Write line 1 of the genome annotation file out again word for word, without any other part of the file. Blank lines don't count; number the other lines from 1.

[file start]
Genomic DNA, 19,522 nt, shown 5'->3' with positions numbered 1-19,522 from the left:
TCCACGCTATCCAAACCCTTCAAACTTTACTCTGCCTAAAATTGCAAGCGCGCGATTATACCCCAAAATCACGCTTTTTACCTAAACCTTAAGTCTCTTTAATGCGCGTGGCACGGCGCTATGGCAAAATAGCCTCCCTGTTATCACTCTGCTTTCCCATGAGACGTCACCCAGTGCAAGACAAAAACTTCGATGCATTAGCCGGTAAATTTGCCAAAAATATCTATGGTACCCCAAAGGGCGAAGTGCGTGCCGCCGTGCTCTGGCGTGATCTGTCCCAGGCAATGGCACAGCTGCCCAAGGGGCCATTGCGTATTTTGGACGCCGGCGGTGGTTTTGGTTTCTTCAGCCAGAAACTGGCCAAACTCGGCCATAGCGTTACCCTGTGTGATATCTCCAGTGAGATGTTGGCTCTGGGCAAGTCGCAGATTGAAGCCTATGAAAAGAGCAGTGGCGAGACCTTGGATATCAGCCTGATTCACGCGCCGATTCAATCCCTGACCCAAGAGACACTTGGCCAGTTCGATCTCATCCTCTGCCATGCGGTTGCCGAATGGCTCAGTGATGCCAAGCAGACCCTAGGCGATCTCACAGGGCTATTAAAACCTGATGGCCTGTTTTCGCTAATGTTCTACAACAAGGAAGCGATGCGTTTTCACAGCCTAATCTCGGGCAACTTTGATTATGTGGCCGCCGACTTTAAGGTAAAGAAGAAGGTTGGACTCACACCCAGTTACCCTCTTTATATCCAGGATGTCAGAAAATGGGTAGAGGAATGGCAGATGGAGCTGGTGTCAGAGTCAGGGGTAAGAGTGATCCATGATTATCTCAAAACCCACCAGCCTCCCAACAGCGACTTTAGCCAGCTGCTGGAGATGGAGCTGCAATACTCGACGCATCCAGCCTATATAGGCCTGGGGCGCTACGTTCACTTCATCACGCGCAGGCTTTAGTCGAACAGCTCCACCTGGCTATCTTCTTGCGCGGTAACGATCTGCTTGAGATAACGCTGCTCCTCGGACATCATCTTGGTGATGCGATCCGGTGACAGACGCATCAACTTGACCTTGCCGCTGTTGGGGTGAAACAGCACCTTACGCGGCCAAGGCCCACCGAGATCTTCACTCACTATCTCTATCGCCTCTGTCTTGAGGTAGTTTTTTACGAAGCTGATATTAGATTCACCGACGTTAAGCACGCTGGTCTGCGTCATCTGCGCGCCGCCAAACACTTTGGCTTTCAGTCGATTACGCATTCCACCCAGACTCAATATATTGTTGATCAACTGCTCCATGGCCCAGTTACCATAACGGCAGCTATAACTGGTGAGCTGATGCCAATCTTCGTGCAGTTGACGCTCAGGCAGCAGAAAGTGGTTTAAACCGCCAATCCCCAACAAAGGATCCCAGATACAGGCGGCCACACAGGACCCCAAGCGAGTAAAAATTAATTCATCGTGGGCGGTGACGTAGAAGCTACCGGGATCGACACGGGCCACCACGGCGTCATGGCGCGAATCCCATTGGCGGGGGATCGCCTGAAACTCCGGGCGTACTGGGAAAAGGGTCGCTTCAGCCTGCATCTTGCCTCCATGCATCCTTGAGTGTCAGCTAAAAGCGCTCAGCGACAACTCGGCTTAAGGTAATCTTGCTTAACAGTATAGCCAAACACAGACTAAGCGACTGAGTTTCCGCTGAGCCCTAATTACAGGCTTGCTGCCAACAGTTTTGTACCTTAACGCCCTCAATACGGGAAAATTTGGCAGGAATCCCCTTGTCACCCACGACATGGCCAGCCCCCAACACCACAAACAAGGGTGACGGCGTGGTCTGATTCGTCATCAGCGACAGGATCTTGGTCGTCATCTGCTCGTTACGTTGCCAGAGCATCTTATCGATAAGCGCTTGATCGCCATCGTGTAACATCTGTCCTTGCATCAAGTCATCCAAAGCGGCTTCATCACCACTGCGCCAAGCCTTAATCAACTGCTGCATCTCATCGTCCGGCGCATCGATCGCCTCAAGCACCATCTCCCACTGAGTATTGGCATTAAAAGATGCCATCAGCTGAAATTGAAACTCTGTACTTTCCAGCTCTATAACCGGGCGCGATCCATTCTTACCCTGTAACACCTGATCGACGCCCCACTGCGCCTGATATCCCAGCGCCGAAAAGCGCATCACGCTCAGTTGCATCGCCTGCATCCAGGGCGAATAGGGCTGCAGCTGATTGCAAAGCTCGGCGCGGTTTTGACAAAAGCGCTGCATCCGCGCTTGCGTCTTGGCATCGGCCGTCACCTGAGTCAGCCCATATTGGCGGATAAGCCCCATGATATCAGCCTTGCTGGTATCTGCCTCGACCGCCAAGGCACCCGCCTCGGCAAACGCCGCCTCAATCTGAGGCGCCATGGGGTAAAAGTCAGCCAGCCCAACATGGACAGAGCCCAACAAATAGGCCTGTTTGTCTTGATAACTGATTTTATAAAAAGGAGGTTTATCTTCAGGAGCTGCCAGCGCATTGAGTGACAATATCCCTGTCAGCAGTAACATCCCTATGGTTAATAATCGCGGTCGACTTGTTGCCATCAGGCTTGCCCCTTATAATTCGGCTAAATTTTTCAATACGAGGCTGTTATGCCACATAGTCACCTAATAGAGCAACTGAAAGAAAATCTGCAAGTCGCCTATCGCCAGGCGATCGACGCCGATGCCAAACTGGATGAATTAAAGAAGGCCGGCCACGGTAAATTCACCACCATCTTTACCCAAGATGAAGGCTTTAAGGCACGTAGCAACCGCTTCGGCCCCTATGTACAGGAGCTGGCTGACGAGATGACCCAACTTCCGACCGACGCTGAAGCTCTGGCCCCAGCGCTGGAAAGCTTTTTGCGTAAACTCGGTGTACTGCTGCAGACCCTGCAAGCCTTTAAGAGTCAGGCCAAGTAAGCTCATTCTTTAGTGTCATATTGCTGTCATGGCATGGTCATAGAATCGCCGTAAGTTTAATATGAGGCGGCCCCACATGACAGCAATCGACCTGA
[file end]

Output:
Genomic DNA, 19,522 nt, shown 5'->3' with positions numbered 1-19,522 from the left: